In conversation with Dr Hana Hassanin
Dr Hana Hassanin is the Medical Director of the Clinical Research Facility at the University of Surrey and is dedicated to conducting research that brings the hope of a cure or relief to millions of patients.
Why did you become a clinical researcher?
I‘ve always been inspired by the physicians and scientists who not only performed a conventional role in their field but also wrote the history of medicine by their discoveries and contributions. Those clinicians went far beyond just prescribing a medication to dedicating their life to finding new medications, different solutions and giving hope to millions of patients with diseases that have no cure or have only limited options.
Once you qualified, where did your career take you?
After my primary qualification, I had the opportunity to join a great team of clinical researchers alongside my hospital work. This made me a great believer that my research aspirations were so deep inside me that the opportunity appeared much quicker than I ever thought. Almost every opportunity was pushing me towards clinical research.
Since then, I have always been involved in research and in 2009, I decided to dedicate myself full time to clinical research. I have led more than 60 clinical trials in broad-spectrum therapeutic areas including cardiovascular diseases, diabetes, oncology and much more.
What excites you most about your role?
As a clinical researcher, I’m inspired daily and each day brings a very different experience and new knowledge. It’s extremely satisfying to see the impact of clinical trials on how we improve patient care and guidelines based on the clinical research we do, and even how we shape new approaches in teaching for new generations of medical students.
Can you describe the Surrey Clinical Research Facility in just one sentence?
The Clinical Research Facility is a very caring, professional, experienced and enthusiastic family, who dedicate their time to conducting clinical trials to help patients and their families.
I understood the bigger picture and the real impact of clinical trials. This impact that we may not see straight away but will be realised by generations to come.
Have there been any memorable moments from your research?
There have been many highlight moments. One was when a patient came to participate in a clinical trial to treat a specific condition. During our chat, I asked why she was interested to participate. She replied that she was put on a newly approved medication that had given her life back to her and now she wanted to help others. The conversation was very touching. This is not the end of the story. I asked to see the list of medications she was on, as I was curious to know what medication she was talking about. It was one of the medications that I led its early and late clinical trials for over six years. For a minute, I felt very emotional. I understood the bigger picture and the real impact of clinical trials. This impact that we may not see straight away but will be realised by generations to come.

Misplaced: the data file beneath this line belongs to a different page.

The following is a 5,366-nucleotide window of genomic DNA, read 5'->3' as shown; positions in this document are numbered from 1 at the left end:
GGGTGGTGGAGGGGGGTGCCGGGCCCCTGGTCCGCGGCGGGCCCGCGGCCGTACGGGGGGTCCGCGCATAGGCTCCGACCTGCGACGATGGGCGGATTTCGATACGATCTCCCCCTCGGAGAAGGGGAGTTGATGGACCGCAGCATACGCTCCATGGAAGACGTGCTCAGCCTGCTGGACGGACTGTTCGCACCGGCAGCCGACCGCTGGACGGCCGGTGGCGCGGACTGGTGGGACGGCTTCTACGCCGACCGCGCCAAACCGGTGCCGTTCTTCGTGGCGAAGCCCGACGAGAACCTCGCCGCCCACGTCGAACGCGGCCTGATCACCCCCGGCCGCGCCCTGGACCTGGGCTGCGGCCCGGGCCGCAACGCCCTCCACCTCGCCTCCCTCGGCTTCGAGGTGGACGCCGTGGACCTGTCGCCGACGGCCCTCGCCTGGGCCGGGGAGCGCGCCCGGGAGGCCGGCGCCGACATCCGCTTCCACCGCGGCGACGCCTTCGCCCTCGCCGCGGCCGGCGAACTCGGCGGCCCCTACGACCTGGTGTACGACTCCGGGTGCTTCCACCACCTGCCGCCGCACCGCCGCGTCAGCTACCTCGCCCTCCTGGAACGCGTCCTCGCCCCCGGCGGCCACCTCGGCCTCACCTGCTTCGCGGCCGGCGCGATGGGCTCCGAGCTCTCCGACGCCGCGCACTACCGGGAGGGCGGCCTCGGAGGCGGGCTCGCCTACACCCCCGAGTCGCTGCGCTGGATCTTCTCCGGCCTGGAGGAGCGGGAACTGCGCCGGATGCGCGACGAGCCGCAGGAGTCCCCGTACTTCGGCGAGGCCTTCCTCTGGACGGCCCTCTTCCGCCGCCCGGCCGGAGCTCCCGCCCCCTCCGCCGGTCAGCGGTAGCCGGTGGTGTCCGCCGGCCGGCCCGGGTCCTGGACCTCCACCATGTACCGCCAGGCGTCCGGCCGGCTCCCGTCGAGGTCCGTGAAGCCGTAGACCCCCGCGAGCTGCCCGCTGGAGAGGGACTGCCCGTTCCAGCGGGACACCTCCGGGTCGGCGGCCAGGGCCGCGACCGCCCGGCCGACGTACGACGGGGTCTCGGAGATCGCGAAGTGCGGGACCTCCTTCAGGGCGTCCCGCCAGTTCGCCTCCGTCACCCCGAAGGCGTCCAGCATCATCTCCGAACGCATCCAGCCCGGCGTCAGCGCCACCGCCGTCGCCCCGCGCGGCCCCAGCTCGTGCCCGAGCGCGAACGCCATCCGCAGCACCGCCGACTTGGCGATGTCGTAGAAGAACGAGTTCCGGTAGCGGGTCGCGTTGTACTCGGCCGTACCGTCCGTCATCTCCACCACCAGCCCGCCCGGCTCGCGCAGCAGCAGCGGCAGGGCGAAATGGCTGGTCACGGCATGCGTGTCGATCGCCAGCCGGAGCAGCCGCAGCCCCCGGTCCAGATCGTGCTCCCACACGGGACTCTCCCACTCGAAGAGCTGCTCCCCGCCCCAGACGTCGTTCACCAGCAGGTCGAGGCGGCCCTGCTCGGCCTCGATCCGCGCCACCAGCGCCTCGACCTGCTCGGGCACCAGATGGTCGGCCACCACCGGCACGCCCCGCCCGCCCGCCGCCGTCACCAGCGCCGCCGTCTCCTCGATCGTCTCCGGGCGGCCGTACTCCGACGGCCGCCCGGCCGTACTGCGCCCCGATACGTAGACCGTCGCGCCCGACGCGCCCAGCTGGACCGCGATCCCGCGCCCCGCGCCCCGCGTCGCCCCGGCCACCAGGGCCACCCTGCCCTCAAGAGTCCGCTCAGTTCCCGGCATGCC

Another very personal moment. I was leading a clinical trial for a new medication in diabetes mellitus patients. This medication showed great efficacy but more importantly lowered the diabetes complications risk and reduction of known side effects such as episodes of very low blood sugar (hypoglycaemia).
During the trials, I witnessed these great results and the huge impact on patients’ lives. I wished my dad was still alive. He was a very passionate surgeon who lived with diabetes and late in his life had retinopathy - one of the long complications of diabetes of the eyes that causes eyesight issues. Late in his life, he was not able to perform some of the critical operations he used to; mainly because of his sight deterioration but also because of his fear of low blood sugar episodes which he started getting regularly. My father had a sudden death which was believed to be due to diabetes cardiovascular complications. After my dad’s death, I wanted to be more involved and dedicate more of my time to clinical research to help save lives and give them a better quality of life through high-quality clinical research.
Finally, what advice would you give to someone considering a career in clinical research?
For anyone considering a career in clinical research, I would say if you would like to understand diseases better, if you would like to know in-depth why to give or not to give specific medication and how it works, if you would like to make a difference and not just be a prescriber and if you would like to be the one who influences the medical guidelines, then clinical research is your destination.